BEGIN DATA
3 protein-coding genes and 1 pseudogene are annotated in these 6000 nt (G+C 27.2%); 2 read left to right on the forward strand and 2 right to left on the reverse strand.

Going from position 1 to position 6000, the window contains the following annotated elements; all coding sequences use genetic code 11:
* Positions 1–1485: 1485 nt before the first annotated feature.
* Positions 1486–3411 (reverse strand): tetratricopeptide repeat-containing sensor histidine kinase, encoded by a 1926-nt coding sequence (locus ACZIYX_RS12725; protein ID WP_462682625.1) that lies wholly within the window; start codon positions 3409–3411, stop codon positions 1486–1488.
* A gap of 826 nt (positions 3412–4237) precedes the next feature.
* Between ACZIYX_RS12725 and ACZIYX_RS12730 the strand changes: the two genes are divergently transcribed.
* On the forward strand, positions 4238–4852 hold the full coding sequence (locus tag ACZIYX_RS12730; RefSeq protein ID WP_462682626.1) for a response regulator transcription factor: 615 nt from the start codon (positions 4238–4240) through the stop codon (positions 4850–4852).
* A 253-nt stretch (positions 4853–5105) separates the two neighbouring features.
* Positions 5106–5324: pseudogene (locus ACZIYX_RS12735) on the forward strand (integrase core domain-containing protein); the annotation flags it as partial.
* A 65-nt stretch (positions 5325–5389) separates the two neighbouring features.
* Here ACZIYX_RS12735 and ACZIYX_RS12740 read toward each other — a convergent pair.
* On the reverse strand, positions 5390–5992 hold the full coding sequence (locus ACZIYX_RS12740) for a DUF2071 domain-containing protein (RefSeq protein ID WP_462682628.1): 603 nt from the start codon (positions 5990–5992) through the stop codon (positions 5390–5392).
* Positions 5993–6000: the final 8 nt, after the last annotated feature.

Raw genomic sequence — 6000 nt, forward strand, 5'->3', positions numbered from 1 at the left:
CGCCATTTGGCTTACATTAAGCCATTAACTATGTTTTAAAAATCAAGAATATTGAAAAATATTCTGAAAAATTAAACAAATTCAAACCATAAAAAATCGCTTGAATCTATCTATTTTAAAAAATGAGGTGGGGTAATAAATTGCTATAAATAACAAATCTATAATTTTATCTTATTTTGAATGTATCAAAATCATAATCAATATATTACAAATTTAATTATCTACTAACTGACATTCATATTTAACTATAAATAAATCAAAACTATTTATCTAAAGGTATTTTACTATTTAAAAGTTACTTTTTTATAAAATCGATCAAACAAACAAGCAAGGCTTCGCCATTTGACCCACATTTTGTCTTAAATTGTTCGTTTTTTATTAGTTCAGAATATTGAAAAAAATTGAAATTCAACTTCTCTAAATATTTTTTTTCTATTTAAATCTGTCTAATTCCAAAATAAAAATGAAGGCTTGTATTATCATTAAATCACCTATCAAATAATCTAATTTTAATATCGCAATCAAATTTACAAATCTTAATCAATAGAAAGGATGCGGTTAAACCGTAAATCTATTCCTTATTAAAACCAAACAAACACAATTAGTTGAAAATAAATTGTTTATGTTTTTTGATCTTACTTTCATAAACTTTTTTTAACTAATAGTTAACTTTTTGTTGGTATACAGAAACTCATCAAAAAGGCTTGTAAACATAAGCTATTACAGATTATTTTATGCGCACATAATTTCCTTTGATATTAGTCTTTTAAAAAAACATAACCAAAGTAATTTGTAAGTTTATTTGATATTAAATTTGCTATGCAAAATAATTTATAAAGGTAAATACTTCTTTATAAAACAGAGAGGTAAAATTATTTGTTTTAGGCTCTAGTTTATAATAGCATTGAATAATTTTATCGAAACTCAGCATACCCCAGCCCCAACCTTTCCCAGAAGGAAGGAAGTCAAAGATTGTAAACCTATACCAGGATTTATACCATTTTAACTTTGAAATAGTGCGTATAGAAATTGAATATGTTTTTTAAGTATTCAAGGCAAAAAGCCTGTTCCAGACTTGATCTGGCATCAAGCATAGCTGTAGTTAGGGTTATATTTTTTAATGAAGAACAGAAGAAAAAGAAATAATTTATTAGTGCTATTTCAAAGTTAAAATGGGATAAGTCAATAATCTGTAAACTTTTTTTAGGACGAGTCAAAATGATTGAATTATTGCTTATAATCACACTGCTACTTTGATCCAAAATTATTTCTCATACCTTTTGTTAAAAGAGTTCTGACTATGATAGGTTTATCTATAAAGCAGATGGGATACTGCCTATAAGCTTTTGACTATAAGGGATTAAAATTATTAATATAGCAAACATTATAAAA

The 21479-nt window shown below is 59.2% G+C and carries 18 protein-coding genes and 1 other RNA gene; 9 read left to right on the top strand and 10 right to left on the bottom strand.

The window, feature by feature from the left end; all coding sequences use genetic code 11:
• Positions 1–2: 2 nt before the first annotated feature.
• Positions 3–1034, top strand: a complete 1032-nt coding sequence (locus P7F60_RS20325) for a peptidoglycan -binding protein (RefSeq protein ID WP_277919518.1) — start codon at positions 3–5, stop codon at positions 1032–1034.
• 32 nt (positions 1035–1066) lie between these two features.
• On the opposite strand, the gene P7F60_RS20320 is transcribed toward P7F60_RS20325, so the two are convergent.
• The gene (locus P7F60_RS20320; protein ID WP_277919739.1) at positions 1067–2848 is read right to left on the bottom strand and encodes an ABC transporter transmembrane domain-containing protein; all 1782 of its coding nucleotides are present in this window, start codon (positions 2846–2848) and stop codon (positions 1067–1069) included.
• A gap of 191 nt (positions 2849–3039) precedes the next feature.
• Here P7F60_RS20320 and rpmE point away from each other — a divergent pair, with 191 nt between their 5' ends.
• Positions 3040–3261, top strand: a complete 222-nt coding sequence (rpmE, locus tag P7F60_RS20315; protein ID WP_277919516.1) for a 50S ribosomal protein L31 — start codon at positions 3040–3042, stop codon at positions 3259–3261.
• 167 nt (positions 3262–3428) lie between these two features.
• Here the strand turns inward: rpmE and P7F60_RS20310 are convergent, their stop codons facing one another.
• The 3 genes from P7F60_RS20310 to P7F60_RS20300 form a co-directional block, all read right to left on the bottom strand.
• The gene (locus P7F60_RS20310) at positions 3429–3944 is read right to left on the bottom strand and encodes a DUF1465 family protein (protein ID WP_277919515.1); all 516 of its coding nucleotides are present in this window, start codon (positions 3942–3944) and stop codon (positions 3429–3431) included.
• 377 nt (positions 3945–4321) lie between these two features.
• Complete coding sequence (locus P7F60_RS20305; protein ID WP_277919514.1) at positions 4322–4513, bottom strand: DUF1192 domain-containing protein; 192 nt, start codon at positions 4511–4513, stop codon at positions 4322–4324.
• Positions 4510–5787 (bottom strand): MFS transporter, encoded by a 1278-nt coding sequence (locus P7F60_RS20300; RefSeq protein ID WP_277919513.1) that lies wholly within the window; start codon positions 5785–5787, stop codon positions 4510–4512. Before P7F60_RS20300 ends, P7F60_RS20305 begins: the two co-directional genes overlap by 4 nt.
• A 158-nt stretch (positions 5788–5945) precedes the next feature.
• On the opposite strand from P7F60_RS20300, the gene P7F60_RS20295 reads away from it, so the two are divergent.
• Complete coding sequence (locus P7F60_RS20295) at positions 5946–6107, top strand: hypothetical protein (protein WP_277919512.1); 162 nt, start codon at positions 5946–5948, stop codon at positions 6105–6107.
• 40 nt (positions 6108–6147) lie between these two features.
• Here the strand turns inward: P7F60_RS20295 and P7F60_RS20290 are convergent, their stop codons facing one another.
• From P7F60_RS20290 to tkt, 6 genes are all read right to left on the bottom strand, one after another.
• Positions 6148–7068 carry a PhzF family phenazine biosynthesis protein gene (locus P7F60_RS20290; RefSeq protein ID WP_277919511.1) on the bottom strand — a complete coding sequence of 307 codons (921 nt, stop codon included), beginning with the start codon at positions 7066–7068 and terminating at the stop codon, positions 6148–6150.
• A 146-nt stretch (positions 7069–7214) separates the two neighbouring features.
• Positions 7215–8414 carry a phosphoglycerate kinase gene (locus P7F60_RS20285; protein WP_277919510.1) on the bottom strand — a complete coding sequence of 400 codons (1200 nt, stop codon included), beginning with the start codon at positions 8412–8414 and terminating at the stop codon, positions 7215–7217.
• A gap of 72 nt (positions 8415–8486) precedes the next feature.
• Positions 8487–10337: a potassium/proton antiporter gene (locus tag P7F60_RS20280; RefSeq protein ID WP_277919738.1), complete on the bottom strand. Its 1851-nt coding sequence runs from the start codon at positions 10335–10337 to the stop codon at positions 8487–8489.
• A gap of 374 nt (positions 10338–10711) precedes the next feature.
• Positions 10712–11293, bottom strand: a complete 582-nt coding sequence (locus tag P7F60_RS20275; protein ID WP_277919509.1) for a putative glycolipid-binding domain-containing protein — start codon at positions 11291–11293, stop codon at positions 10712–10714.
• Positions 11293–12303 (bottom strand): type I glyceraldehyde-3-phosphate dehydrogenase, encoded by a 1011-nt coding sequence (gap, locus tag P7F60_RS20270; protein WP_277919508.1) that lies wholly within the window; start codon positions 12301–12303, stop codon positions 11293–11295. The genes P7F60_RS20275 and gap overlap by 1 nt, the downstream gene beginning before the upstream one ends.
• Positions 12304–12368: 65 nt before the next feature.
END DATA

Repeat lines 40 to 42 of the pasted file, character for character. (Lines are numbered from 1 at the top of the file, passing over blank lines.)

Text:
• A 146-nt stretch (positions 7069–7214) separates the two neighbouring features.
• Positions 7215–8414 carry a phosphoglycerate kinase gene (locus P7F60_RS20285; protein WP_277919510.1) on the bottom strand — a complete coding sequence of 400 codons (1200 nt, stop codon included), beginning with the start codon at positions 8412–8414 and terminating at the stop codon, positions 7215–7217.
• A gap of 72 nt (positions 8415–8486) precedes the next feature.